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Surface chemistry variations among a series of laboratory-produced biochars

Mukherjee, A. ; Zimmerman, A. R. ; Harris, W.

Geoderma, July 15, 2011, Vol.163(3-4), p.247(9) [Tạp chí có phản biện]

ISSN: 0016-7061

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  • Nhan đề:
    Surface chemistry variations among a series of laboratory-produced biochars
  • Tác giả: Mukherjee, A. ; Zimmerman, A. R. ; Harris, W.
  • Chủ đề: Soil Carbon ; Soil Acidity
  • Là 1 phần của: Geoderma, July 15, 2011, Vol.163(3-4), p.247(9)
  • Mô tả: To link to full-text access for this article, visit this link: http://dx.doi.org/10.1016/j.geoderma.2011.04.021 Byline: A. Mukherjee, A.R. Zimmerman, W. Harris Keywords: Biochar; Black carbon; Cation exchange; Surface area; Charge; Nutrients Abstract: While the idea that adding pyrogenic carbon (referred to as 'biochar' when used as a soil amendment) will enhance soil fertility and carbon sequestration has gained widespread attention, understanding of its chemical and physical characteristics and the methods most appropriate to determine them have lagged behind. This type of information is needed to optimize the properties of biochar for specific purposes such as nutrient retention, pH amelioration or contaminant remediation. A number of surface properties of a range of biochar types were examined to better understand how these properties were related to biochar production conditions, as well as to each other. Among biochars made from oak (Quercus lobata), pine (Pinus taeda) and grass (Tripsacum floridanum) at 250[degrees]C in air and 400 and 650[degrees]C under N.sub.2, micropore surface area (measured by CO.sub.2 sorptometry) increased with production temperature as volatile matter (VM) decreased, indicating that VM was released from pore-infillings. The CEC, determined using K.sup.+ exchange, was about 10cmol.sub.c kg.sup.-1 for 400 and 650[degrees]C chars and did not show any pH dependency, whereas 250[degrees]C biochar CECs were pH-dependant and rose to as much as 70cmol.sub.c kg.sup.-1 at pH 7. Measurements of surface charge on biochar particles indicated a zeta potential of -9 to -4mV at neutral pH and an iso-electric point of pH 2-3. However, a colloidal or dissolved biochar component was 4-5 times more electronegative. Total acid functional group concentration ranged 4.4-8.1mmolg.sup.-1 (measured by Boehm titration), decreased with production temperature, and was directly related to VM content. Together, these findings suggest that the VM component of biochar carries its acidity, negative charge, and thus, complexation ability. However, not all acid functional groups exchanged cations as the number of cation exchanging sites (CEC) was about 10 times less than the number of acid functional groups present on biochar surfaces and varied with biomass type. These findings suggest that lower temperature biochars will be better used to increase soil CEC while high temperature biochars will raise soil pH. Although no anion exchange capacity was measured in the biochars, they may sorb phosphate and nitrate by divalent cation bridging. Article History: Received 24 June 2010; Revised 14 April 2011; Accepted 16 April 2011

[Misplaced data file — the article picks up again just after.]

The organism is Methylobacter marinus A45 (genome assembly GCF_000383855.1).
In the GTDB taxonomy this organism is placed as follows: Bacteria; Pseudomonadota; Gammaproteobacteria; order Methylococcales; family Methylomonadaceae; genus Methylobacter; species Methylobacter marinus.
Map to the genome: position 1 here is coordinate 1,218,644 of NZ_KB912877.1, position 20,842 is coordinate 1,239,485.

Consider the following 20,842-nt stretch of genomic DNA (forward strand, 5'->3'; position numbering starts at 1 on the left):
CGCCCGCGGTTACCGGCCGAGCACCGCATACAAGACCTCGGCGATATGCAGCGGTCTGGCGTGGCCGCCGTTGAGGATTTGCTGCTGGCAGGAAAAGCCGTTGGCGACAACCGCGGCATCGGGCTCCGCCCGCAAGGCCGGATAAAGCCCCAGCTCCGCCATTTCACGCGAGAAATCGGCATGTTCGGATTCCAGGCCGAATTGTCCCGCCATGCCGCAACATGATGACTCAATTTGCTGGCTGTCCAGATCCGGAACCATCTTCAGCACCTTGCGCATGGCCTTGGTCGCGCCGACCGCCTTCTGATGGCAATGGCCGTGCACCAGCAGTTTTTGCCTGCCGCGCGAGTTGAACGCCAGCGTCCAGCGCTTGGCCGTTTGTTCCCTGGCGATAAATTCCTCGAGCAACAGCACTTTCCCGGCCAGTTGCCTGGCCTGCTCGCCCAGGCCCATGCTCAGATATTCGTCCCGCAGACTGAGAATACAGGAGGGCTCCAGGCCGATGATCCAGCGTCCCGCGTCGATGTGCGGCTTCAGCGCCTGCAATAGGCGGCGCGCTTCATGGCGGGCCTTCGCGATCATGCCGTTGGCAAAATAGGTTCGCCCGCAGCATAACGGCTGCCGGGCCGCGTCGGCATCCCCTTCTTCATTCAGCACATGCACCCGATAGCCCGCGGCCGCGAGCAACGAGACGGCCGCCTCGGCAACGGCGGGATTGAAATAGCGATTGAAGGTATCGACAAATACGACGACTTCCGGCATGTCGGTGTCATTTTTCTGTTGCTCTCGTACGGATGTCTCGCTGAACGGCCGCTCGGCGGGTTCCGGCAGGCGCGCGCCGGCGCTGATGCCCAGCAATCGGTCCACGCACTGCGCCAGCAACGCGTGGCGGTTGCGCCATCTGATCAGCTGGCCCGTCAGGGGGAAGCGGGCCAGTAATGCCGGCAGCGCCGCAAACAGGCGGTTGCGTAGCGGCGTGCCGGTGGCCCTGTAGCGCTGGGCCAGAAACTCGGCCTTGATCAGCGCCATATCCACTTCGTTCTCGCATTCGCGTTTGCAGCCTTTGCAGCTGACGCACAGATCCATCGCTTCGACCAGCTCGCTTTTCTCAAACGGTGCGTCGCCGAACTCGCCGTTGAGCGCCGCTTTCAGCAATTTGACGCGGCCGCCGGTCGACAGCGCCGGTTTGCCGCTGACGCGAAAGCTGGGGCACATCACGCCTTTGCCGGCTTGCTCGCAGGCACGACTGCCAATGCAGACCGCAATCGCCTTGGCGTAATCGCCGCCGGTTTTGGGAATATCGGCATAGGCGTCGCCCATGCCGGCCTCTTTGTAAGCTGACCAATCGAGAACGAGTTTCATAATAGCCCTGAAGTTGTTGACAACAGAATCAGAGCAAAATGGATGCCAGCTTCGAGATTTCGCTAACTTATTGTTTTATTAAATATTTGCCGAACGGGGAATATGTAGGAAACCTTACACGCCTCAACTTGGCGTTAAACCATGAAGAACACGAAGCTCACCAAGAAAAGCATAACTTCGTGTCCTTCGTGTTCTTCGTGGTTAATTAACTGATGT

• Ngôn ngữ: English
  • Số nhận dạng: ISSN: 0016-7061

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